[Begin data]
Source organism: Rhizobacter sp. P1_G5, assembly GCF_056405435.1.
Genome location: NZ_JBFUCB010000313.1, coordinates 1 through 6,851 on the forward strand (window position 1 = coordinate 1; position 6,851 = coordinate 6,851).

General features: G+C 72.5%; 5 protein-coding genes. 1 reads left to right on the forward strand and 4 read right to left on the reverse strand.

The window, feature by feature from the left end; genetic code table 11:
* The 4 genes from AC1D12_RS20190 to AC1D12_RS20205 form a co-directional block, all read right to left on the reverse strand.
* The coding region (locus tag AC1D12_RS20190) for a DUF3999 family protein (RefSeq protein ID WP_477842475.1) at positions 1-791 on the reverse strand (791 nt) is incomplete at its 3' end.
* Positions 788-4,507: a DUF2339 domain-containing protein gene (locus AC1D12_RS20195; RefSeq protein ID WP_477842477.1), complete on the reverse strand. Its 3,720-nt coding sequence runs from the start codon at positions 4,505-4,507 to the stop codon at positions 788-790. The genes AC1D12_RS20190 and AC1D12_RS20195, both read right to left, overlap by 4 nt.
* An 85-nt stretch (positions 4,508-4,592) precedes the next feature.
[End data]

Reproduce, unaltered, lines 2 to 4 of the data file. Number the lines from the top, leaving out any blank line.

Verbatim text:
Genome location: NZ_JBFUCB010000313.1, coordinates 1 through 6,851 on the forward strand (window position 1 = coordinate 1; position 6,851 = coordinate 6,851).

General features: G+C 72.5%; 5 protein-coding genes. 1 reads left to right on the forward strand and 4 read right to left on the reverse strand.

The window, feature by feature from the left end; genetic code table 11: